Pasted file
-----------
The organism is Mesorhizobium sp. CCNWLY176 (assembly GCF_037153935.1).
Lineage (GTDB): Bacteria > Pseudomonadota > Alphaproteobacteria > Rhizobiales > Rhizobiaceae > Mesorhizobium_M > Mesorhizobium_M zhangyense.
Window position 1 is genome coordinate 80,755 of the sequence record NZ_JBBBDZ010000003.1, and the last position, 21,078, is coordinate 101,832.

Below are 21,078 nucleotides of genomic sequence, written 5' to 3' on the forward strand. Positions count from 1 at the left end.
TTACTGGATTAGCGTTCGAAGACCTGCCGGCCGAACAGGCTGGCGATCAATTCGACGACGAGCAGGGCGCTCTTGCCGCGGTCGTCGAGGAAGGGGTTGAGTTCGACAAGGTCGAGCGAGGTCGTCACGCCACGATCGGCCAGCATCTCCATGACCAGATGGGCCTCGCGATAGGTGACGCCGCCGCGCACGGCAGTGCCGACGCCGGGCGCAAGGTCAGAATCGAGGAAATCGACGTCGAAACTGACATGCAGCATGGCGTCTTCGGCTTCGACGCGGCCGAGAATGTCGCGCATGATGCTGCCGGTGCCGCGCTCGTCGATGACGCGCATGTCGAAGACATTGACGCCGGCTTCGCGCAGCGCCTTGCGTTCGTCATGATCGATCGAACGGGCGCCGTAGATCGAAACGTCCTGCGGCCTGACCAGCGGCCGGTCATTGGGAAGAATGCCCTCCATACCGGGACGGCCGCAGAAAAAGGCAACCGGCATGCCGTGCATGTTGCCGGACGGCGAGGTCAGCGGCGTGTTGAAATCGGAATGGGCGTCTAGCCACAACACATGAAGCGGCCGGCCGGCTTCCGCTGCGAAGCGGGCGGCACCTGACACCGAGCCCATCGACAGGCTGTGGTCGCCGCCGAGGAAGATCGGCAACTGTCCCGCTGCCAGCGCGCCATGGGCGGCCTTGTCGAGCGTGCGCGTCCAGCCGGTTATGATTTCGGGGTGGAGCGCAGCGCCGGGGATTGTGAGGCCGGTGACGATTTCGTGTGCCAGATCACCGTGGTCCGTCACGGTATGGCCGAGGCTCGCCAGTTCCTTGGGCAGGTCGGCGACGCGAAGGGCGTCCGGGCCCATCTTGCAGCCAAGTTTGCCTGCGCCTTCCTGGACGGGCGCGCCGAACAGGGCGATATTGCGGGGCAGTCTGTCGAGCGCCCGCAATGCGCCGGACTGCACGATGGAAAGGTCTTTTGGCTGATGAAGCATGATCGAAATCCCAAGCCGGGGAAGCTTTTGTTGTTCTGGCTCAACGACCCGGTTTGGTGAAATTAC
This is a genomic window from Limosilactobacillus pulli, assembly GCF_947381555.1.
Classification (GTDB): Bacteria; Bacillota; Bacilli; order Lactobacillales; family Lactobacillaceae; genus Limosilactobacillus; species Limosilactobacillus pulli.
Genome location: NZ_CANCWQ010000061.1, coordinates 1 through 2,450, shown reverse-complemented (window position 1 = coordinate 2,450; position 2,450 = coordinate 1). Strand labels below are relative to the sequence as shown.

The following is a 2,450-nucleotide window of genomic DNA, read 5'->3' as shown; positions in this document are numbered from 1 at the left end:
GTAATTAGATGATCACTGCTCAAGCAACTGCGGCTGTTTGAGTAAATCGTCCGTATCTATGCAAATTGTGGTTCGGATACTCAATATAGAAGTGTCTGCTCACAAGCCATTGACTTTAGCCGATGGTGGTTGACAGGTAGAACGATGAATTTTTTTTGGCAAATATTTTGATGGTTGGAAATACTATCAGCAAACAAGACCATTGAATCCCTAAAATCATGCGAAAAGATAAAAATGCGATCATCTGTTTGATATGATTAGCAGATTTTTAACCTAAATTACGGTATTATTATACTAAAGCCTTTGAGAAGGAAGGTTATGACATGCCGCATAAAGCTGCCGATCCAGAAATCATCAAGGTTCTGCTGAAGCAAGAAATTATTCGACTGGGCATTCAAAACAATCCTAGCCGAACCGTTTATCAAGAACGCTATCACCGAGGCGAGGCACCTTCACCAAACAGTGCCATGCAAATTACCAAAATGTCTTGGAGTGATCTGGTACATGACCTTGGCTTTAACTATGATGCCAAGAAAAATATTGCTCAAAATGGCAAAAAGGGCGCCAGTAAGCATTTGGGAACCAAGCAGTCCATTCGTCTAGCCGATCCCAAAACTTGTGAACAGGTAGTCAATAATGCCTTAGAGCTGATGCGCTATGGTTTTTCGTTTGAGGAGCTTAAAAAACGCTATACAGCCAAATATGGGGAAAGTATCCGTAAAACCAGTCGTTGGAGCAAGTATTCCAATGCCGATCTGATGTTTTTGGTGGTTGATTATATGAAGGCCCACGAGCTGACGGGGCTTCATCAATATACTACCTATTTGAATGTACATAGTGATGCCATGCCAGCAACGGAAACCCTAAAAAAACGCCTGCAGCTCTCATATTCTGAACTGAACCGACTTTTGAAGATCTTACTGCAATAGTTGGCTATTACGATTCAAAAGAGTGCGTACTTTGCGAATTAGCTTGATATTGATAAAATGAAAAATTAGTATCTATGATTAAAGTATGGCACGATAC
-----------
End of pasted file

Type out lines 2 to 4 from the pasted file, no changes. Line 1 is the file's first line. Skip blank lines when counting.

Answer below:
Lineage (GTDB): Bacteria > Pseudomonadota > Alphaproteobacteria > Rhizobiales > Rhizobiaceae > Mesorhizobium_M > Mesorhizobium_M zhangyense.
Window position 1 is genome coordinate 80,755 of the sequence record NZ_JBBBDZ010000003.1, and the last position, 21,078, is coordinate 101,832.

Below are 21,078 nucleotides of genomic sequence, written 5' to 3' on the forward strand. Positions count from 1 at the left end.